I know cracker crusts don't create a lot of excitement, and the thought of a laminated one creates even less excitement, but I wanted to pass on an experiment which made this pizza pretty easy to make.
flour 100% I used high gluten this time, but any will work
very hot tap water 45
olive oil 4
instant yeast .75
I made a 25 ounce piece of dough. Put water, salt, oil, and yeast in bowl....mixed well...added flour...mixed for 5 minutes or until all flour is picked up and a dough ball is formed. Place dough in a freezer bag and placed in a barely warm oven (115 degrees) for 90 minutes. The dough now should be a warm, soft, pillow like texture. I quickly rolled out this dough on my dough board (with rolling pin) to about a 15 by 18 inch rectangle. I folded this sheet in half and then in thirds to create 6 layers of dough. Here is where the real experiment starts. Roll out the six layers as far as you can in intervals, letting the dough relax a couple minutes in between intervals. When you get it to a little over an eighth inch, stop. I cut my dough sheet into 4 rectangles, stacked between layers of wax sheets and refrigerated. (By the way, extremely little bench flour is needed....just enough to dry the board.)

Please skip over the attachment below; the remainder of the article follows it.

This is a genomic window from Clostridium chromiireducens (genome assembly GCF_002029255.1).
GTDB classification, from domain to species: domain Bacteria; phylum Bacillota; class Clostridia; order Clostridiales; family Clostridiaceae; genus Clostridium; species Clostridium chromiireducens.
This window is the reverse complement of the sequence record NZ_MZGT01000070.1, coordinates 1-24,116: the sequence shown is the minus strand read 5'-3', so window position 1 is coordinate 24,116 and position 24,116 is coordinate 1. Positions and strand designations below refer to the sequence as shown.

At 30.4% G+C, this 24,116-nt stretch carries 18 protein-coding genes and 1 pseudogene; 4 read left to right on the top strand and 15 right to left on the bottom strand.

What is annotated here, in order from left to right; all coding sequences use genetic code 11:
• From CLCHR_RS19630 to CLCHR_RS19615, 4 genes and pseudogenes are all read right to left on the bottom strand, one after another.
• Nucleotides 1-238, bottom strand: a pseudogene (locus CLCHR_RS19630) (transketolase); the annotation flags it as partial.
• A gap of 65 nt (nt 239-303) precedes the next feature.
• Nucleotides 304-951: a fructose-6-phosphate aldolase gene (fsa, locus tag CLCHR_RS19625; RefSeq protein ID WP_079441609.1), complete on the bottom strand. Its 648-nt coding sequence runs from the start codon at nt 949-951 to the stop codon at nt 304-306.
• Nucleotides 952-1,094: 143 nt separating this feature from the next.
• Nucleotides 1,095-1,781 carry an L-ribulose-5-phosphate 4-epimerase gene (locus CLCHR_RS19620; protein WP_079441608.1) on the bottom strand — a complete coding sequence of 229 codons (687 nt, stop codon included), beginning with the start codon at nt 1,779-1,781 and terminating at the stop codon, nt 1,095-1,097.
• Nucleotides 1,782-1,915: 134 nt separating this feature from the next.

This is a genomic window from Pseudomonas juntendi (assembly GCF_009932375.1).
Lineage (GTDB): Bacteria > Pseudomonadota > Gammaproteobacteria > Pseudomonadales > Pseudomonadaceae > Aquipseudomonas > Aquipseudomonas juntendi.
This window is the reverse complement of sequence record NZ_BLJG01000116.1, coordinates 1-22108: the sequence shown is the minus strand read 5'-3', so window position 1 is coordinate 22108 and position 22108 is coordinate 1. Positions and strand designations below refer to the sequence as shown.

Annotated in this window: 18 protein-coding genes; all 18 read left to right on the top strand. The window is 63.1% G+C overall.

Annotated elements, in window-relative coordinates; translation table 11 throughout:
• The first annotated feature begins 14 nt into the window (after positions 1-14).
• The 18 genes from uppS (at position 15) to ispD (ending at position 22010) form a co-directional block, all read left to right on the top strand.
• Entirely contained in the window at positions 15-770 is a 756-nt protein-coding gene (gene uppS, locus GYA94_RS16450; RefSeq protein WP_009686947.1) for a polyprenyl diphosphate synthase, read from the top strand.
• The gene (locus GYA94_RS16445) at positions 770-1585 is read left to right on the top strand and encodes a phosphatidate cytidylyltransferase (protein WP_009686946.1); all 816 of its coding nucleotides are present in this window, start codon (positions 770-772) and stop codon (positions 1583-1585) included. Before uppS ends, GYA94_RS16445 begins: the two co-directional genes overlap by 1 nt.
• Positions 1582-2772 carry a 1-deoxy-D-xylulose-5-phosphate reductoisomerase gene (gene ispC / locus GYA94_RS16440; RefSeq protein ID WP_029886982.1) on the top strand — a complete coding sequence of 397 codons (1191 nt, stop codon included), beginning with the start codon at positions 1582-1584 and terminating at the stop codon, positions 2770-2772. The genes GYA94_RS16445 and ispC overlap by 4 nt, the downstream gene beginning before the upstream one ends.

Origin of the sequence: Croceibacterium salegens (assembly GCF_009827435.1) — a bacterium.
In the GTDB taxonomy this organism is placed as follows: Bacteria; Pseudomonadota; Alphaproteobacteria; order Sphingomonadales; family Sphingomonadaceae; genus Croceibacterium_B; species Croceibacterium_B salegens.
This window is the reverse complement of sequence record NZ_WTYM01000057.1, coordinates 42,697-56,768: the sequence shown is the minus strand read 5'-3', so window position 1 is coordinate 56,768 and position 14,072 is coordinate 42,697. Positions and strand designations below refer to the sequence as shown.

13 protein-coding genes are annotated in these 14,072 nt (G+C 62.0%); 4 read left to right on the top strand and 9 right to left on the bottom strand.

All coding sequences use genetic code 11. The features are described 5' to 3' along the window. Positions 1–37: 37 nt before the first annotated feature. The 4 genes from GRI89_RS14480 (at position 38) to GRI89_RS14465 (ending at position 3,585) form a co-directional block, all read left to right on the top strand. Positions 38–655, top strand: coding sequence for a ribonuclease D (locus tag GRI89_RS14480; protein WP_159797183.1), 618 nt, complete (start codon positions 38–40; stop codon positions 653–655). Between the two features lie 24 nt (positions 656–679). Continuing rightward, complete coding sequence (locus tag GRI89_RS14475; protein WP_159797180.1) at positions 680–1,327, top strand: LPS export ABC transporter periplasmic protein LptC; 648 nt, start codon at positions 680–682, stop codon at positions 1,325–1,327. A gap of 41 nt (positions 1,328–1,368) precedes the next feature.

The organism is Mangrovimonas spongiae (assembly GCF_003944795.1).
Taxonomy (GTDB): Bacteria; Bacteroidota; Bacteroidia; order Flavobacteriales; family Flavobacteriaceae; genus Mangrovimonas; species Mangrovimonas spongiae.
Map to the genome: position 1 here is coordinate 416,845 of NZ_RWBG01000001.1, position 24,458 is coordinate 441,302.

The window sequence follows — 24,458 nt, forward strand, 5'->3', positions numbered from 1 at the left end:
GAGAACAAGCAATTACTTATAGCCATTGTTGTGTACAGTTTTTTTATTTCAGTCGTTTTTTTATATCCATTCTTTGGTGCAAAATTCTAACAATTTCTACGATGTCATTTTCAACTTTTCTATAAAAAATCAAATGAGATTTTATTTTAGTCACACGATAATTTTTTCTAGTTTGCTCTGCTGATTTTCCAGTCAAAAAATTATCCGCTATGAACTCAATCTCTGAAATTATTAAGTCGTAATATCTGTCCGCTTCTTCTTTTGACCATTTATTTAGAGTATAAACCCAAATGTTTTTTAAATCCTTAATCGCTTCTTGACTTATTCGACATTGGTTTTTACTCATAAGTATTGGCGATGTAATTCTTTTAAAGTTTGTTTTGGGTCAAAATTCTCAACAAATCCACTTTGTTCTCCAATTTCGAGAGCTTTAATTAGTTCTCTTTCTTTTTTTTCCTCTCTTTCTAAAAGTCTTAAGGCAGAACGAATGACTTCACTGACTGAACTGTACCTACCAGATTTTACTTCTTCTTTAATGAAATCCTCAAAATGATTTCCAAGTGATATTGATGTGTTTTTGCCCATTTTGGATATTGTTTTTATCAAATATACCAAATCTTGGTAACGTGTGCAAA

Anytime after about 5 hours of refrigeration, you can take your dough pieces out, and using a little flour, you can roll them as thin as you want them with ease. Then put back in the fridge for use the next day.
Dress your dough cold, right out of the fridge and bake.
Just to show how easy this works, here is a dough that is sheeted to just about one sixteenth of an inch, and remember it has six layers of dough in it. This sheet is 10 by 6.5 inches and weighs 4.55 ounces.
Notice the beautiful oven spring, also notice that you see no layers...all you see is tiny pinholes, which means tenderness.